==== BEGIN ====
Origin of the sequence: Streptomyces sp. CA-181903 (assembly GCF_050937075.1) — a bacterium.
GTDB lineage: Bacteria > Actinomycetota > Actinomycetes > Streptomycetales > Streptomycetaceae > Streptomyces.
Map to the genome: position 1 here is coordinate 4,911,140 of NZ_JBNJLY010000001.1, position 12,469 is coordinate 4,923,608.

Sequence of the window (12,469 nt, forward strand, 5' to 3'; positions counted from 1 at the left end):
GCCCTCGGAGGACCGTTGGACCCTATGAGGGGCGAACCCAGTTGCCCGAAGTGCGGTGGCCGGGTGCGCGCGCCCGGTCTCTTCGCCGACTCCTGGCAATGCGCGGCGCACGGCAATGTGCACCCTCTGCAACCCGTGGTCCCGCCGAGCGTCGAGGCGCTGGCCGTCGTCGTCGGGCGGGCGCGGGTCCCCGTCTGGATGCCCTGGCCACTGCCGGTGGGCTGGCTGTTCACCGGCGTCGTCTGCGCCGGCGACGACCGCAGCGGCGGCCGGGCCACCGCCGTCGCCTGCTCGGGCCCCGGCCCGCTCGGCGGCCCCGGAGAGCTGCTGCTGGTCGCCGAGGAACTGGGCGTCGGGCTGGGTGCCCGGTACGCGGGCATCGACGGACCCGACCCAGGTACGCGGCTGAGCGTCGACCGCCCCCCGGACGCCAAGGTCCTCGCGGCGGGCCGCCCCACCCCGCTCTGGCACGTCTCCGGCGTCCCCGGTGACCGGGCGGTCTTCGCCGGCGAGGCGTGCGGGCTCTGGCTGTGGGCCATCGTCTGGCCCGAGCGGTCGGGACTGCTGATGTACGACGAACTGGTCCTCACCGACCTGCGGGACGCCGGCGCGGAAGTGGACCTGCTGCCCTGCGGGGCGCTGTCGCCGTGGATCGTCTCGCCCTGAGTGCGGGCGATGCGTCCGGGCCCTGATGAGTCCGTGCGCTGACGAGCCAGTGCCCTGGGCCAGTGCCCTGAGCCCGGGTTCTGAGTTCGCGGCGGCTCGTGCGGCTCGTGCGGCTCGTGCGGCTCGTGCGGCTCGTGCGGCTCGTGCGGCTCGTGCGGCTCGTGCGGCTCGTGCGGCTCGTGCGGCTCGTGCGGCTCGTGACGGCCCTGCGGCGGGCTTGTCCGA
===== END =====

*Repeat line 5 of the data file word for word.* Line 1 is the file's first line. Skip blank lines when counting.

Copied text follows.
GCCCTCGGAGGACCGTTGGACCCTATGAGGGGCGAACCCAGTTGCCCGAAGTGCGGTGGCCGGGTGCGCGCGCCCGGTCTCTTCGCCGACTCCTGGCAATGCGCGGCGCACGGCAATGTGCACCCTCTGCAACCCGTGGTCCCGCCGAGCGTCGAGGCGCTGGCCGTCGTCGTCGGGCGGGCGCGGGTCCCCGTCTGGATGCCCTGGCCACTGCCGGTGGGCTGGCTGTTCACCGGCGTCGTCTGCGCCGGCGACGACCGCAGCGGCGGCCGGGCCACCGCCGTCGCCTGCTCGGGCCCCGGCCCGCTCGGCGGCCCCGGAGAGCTGCTGCTGGTCGCCGAGGAACTGGGCGTCGGGCTGGGTGCCCGGTACGCGGGCATCGACGGACCCGACCCAGGTACGCGGCTGAGCGTCGACCGCCCCCCGGACGCCAAGGTCCTCGCGGCGGGCCGCCCCACCCCGCTCTGGCACGTCTCCGGCGTCCCCGGTGACCGGGCGGTCTTCGCCGGCGAGGCGTGCGGGCTCTGGCTGTGGGCCATCGTCTGGCCCGAGCGGTCGGGACTGCTGATGTACGACGAACTGGTCCTCACCGACCTGCGGGACGCCGGCGCGGAAGTGGACCTGCTGCCCTGCGGGGCGCTGTCGCCGTGGATCGTCTCGCCCTGAGTGCGGGCGATGCGTCCGGGCCCTGATGAGTCCGTGCGCTGACGAGCCAGTGCCCTGGGCCAGTGCCCTGAGCCCGGGTTCTGAGTTCGCGGCGGCTCGTGCGGCTCGTGCGGCTCGTGCGGCTCGTGCGGCTCGTGCGGCTCGTGCGGCTCGTGCGGCTCGTGCGGCTCGTGCGGCTCGTGCGGCTCGTGCGGCTCGTGACGGCCCTGCGGCGGGCTTGTCCGA